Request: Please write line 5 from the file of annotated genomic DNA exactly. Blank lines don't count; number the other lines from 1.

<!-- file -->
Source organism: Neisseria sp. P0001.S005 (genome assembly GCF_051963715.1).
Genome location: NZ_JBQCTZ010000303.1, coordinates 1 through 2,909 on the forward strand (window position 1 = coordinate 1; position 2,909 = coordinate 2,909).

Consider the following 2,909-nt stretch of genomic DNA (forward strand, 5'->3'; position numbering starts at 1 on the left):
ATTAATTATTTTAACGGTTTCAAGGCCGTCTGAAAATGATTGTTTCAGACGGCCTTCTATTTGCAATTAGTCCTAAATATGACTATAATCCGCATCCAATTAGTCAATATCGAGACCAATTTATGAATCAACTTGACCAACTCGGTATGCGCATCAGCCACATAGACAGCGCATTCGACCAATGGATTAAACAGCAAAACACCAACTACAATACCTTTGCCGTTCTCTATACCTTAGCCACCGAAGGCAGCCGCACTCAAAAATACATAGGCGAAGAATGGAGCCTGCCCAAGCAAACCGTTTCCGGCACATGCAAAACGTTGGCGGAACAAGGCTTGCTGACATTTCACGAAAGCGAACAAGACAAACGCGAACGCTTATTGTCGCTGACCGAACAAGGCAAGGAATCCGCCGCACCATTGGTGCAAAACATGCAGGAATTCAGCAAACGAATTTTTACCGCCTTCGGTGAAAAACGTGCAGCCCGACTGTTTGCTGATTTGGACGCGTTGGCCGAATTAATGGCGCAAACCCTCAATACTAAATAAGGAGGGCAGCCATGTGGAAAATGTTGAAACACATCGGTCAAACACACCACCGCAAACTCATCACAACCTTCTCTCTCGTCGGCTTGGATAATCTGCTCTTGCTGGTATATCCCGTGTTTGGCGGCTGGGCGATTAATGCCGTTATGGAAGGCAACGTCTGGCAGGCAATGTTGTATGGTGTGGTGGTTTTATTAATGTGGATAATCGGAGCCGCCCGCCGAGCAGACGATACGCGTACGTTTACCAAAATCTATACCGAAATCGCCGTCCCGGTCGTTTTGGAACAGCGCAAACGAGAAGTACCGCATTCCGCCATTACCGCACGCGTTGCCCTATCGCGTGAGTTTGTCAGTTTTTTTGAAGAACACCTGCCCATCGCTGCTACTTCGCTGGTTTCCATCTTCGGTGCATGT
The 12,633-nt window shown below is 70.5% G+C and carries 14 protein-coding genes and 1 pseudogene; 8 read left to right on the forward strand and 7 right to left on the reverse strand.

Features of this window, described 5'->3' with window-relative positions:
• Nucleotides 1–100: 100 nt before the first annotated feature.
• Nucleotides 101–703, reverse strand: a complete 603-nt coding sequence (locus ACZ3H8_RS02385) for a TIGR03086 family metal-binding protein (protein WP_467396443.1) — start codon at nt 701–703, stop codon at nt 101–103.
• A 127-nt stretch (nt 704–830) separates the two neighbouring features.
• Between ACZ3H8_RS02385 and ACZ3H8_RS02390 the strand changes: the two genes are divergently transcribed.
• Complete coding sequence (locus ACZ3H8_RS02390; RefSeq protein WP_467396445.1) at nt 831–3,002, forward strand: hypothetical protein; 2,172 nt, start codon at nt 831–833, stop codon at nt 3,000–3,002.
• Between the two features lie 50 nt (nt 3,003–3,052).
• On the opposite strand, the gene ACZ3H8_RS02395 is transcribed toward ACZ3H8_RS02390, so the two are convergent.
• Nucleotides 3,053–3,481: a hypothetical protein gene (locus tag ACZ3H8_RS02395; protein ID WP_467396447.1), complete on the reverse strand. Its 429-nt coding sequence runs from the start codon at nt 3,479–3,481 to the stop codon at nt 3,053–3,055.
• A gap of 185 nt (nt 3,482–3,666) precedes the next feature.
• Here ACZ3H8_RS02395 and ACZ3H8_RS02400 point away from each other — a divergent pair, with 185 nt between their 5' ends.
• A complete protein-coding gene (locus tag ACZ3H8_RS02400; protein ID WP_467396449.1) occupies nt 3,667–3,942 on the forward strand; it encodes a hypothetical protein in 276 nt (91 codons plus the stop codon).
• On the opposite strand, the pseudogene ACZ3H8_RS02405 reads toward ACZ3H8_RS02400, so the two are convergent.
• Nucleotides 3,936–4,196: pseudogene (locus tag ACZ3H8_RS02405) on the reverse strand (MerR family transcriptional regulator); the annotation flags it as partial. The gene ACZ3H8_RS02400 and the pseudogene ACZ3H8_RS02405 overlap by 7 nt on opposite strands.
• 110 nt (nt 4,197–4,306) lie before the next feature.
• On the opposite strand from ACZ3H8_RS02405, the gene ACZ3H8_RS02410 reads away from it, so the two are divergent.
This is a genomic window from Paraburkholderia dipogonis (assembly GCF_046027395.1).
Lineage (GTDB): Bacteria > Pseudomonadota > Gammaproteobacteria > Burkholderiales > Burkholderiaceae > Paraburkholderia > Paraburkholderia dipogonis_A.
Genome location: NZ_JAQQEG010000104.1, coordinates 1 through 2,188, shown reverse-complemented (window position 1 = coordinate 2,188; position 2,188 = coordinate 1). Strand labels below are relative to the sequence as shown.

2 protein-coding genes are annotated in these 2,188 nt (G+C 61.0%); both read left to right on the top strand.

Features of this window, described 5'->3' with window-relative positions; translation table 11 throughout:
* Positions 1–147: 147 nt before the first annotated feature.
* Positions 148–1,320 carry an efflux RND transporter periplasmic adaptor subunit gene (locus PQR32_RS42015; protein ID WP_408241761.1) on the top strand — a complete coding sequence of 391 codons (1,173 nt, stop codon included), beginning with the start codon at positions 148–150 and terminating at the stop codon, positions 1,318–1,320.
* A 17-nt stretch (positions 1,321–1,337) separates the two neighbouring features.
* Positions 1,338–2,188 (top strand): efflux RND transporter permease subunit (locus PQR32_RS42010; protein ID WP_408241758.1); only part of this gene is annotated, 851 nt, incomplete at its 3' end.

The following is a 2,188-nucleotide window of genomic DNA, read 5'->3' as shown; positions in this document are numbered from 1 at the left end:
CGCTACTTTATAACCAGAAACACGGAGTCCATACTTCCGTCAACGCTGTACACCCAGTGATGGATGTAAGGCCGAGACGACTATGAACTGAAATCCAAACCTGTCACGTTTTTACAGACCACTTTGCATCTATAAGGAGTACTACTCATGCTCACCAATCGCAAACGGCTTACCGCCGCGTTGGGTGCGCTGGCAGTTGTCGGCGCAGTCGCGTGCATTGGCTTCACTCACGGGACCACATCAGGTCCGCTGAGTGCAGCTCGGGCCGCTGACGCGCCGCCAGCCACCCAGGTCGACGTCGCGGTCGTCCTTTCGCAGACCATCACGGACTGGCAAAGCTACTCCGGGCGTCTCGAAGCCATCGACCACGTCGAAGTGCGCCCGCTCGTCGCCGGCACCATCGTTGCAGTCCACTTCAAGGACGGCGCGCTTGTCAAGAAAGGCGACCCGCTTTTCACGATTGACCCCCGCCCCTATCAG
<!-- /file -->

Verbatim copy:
The 12,633-nt window shown below is 70.5% G+C and carries 14 protein-coding genes and 1 pseudogene; 8 read left to right on the forward strand and 7 right to left on the reverse strand.